29 September 2021

Wired: “It’s True. Everyone is Multitasking in Video Meetings”

The etiquette for remote work meetings is weird. You don’t have to wear pants, but allowing your eyes to dart around your screen can seem rude and disrespectful, a giveaway that you’re distracted by another digital task. And once you turn the camera off, multitasking can mean folding laundry, grocery shopping, or anything else that needs doing.

If you tend to multitask in video meetings, you’re not alone. A new study of Microsoft employees finds that people multitask more frequently in larger and longer meetings, and that multitasking happens far more often in recurring meetings than during ad hoc meetings. Meetings held in the morning have higher rates of multitasking than at other times of day, and multitasking takes place six times as often in video meetings lasting more than 80 minutes compared with meetings that take 20 minutes or less.

There’s an opportunity with remote meetings to just ‘sort-of’ attend a meeting, says Microsoft chief scientist Jaime Teevan. You can skip a meeting and watch it at double speed if it was recorded. You can have it playing in the background while you do other things and listen for important points.

Khari Johnson

I must admit, I’m doing this myself increasingly often lately (to be perfectly clear, multitaking in remote meetings, not joining without wearing pants). If you must be at your computer for that set length of time, you might as well get less important work out of the way, and free time for more focused tasks later – or for a well-needed break. The more participants in a meeting, the lower the chance you need to intervene; you just need to pay attention when your name gets mentioned, and to politely greet everyone when joining and leaving the call. And when meetings are audio-only, this becomes even easier.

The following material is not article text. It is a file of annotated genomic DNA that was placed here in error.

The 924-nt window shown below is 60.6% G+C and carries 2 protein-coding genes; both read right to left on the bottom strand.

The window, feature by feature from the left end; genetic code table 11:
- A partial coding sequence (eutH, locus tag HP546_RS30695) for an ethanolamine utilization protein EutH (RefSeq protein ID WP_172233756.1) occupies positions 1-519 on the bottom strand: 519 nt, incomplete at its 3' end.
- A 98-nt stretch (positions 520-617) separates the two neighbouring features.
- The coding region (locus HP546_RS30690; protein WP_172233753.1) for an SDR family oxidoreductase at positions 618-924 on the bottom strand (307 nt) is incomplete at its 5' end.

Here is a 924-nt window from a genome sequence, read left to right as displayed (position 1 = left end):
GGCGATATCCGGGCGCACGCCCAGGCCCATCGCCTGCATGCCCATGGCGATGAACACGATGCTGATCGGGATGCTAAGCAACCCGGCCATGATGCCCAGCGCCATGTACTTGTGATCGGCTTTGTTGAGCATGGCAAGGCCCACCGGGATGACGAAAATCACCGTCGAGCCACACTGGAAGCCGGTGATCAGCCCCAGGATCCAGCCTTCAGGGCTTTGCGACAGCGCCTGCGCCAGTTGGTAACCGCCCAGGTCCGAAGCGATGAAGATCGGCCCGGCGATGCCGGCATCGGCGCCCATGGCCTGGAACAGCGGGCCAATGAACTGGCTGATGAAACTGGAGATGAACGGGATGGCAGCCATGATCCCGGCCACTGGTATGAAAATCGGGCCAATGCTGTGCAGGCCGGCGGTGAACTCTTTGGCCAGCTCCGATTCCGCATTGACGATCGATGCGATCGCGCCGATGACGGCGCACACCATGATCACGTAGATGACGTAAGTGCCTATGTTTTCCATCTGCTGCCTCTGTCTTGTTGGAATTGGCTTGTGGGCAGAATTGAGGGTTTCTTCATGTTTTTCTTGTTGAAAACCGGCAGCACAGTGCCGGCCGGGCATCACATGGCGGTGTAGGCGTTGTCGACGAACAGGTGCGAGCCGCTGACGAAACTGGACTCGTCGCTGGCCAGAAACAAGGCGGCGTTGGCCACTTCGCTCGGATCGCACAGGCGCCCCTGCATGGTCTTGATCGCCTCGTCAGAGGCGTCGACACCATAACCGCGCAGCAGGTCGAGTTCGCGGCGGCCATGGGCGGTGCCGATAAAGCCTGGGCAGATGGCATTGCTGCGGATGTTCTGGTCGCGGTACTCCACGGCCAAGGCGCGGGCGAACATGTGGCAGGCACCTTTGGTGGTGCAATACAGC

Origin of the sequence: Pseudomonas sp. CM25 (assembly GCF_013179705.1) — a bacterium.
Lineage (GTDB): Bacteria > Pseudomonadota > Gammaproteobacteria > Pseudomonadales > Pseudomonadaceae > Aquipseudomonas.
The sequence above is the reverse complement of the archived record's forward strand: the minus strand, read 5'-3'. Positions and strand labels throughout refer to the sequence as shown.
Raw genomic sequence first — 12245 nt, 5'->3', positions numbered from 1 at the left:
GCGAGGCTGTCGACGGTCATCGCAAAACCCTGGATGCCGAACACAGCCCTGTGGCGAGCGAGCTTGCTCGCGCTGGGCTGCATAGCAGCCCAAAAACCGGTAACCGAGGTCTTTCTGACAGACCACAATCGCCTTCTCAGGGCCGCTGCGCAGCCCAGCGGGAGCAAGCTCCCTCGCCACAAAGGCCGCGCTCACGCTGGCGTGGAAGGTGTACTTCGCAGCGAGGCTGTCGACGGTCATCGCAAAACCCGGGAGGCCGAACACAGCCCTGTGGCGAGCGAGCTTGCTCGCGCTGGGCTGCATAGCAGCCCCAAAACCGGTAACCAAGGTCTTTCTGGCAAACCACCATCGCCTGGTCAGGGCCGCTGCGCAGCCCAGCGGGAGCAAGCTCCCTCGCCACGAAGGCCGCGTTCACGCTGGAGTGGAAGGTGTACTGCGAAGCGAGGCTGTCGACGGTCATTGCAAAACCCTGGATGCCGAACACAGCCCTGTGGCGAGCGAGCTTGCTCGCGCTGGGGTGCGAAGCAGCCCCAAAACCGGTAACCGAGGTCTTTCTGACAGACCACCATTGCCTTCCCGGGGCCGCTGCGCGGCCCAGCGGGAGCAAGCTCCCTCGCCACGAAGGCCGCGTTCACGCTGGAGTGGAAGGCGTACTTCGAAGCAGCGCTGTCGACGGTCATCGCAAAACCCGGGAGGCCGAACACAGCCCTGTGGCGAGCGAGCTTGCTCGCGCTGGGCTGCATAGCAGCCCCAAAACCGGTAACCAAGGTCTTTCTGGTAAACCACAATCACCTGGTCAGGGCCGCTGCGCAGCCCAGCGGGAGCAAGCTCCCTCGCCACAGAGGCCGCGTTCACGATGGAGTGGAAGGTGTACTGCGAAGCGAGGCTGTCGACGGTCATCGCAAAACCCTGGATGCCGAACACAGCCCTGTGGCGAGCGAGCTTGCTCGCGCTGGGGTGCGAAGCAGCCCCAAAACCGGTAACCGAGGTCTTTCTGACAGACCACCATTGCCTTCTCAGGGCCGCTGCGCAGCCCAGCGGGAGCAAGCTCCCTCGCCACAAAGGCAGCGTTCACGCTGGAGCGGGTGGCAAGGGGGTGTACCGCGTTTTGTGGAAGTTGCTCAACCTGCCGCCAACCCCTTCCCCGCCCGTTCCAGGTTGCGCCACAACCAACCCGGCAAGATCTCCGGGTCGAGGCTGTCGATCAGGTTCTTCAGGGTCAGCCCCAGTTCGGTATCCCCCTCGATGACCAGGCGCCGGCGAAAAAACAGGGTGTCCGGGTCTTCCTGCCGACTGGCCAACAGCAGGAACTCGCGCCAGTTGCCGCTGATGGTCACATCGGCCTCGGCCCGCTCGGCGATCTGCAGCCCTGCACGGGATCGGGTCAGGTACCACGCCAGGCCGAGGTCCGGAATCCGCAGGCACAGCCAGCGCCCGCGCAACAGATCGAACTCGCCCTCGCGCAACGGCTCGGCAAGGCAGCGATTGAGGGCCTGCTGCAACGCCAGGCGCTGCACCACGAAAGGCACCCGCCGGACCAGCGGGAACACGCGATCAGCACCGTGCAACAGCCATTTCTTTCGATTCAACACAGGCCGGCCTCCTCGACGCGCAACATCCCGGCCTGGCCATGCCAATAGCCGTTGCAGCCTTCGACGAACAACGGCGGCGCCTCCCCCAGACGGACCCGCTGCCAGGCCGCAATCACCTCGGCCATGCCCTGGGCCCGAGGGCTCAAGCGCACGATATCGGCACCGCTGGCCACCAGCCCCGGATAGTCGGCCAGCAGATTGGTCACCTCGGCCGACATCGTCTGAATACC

Illustration of worker on laptop with many arms doing various tasks
Illustration: Sam Whitney; Getty Images

The regular ‘catch-up’ meetings with teams that middle management likes to organize while working from home are also great candidates for multitasking on the side; in my case, most of the work-related topics discussed are barely relevant for my tasks, and I don’t know my colleagues well enough to be invested in their personal lives.

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